Tom Selleck as Catholic NYPD police chief Frank Reagan in CBS' "Blue Bloods."

All the talk this week was of the historic – and then ultimately deflating – news from the Vatican’s Synod on the Family. But while the eyes of world Catholics were on Rome, perhaps they might have been better off tuning into the CBS ratings hit "Blue Bloods."

The show stars Tom Selleck as Frank Reagan, a top cop in New York City and patriarch to an Irish Catholic law enforcement family.

A recent episode, entitled “Burning Bridges,” got a lot of folks up in arms because of its treatment of an all-too-familiar topic: gays and the church.

In the episode, a police officer ends up at a crime scene in a gay neighborhood, thus essentially outing himself. Chief Reagan is later asked, at a press conference, how he can reconcile his staunch Catholicism with NYPD rules which prohibit discrimination against gay officers.

“The Catholic Church condemns homosexuality as a sin, and the commissioner is famously Catholic,” a reporter asks. “How do you line up your anti-gay faith with your role as an equal-opportunity employer?”

Reagan replies: “What my men and women do in private is their own business.”

The reporter shoots back: “So you only condemn homosexuality on Sunday?”

Forcing Reagan to add: “I do believe the church is a little behind the times on this. But then, I still miss the Latin Mass; so next question.”

Cue the chorus of outraged conservative Catholics!

“Is CBS committing suicide?” Catholic League honcho Bill Donohue howled. “The audience for 'Blue Bloods' has been carefully cultivated, so the price tag for alienating its base is high. Time will tell.”

Then comes this doozy from Donohue: “The show also misrepresents the sexual abuse scandal: almost all the molesting priests were practicing homosexuals. Moreover, the scandal ended in the mid-1980s.”

All of which must be a great comfort to the victims.

Donohue and others also lamented that "Blue Bloods’" take on church policy was insufficiently complex.

Imagine that – network television missing out on the subtleties of religious doctrine.

The timing of the "Blue Bloods" controversy could not have been better. It came just as the bishops gathered in Rome and made a complete hash of what might have been an historic moment.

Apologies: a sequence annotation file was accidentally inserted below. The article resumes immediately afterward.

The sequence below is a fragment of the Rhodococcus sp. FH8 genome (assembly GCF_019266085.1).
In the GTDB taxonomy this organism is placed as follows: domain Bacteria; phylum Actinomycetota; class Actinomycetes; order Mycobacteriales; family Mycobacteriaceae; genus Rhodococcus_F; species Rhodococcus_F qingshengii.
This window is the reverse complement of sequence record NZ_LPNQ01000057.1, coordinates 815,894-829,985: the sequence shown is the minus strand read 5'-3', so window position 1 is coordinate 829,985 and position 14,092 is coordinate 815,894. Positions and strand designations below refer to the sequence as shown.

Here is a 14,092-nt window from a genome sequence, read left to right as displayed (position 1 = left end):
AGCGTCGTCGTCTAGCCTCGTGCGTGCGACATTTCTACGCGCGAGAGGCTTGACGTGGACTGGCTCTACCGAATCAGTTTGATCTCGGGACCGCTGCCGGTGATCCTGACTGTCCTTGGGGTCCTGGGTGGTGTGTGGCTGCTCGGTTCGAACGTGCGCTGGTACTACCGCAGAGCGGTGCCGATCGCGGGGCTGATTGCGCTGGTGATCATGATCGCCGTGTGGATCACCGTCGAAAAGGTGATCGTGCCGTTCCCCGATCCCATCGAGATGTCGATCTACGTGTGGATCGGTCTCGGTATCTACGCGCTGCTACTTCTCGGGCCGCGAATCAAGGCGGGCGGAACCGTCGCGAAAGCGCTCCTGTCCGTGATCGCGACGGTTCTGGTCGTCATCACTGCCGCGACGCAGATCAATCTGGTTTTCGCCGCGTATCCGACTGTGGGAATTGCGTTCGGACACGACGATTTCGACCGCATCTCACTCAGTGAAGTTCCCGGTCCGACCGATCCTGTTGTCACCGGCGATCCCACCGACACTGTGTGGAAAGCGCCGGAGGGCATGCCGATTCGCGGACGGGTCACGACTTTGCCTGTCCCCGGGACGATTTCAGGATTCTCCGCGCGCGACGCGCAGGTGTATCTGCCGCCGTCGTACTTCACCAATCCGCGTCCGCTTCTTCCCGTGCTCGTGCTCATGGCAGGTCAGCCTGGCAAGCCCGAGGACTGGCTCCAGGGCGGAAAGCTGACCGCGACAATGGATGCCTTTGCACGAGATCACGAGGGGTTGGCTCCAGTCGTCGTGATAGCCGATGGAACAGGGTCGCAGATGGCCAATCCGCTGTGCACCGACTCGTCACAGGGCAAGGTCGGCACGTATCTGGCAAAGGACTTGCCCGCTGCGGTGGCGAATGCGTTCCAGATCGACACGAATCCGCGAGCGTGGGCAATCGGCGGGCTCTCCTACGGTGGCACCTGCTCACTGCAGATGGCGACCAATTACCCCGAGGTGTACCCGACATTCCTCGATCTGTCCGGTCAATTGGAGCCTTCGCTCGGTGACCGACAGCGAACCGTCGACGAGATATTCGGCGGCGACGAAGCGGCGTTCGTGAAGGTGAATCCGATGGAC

For a brief moment, there were reports that the church was launching a new era of openness not only towards gays, but divorced Catholics and others. That preliminary mood of reform, however, was quickly dashed by the likes of Irish American Cardinal Raymond Leo Burke, who spoke for many traditionalists when he criticized the draft report reflecting a new openness, then adding that same-sex relations were "intrinsically disordered.”

He added: "We wouldn’t, if it were another kind of relationship – something that was profoundly disordered and harmful – we wouldn't expose our children to that relationship, to the direct experience of it. And neither should we do it in the context of a family member who not only suffers from same-sex attraction, but who has chosen to live out that attraction, to act upon it, committing acts which are always and everywhere wrong, evil.”

Good grief.

For what it’s worth, there are reports that Pope Francis will be moving Burke from his Vatican job to another, more ceremonial position.

The delicious irony here is that the critics of "Blue Bloods" have a point. The show did dabble in some classic 19th Century-style anti-Catholic stereotypes, for example, emphasizing the scheming and hypocritical dealings of a powerful cardinal.

But since the bishops themselves are divided over how to handle gays – as evidence in the muddled, watered-down final report from the synod in Rome – how can traditionalists like Bill Donohue claim that this particular episode of "Blue Bloods" is anti-Catholic?

Poll after poll shows that American Catholics are far more progressive on sexual matters than church leaders. In the end, that’s why the synod was so disappointing.

Because this is not only about gays. Church leaders ultimately missed a golden moment for reform on divorce, birth control and a whole host of issues that have sent a generation of Catholics running from the church.

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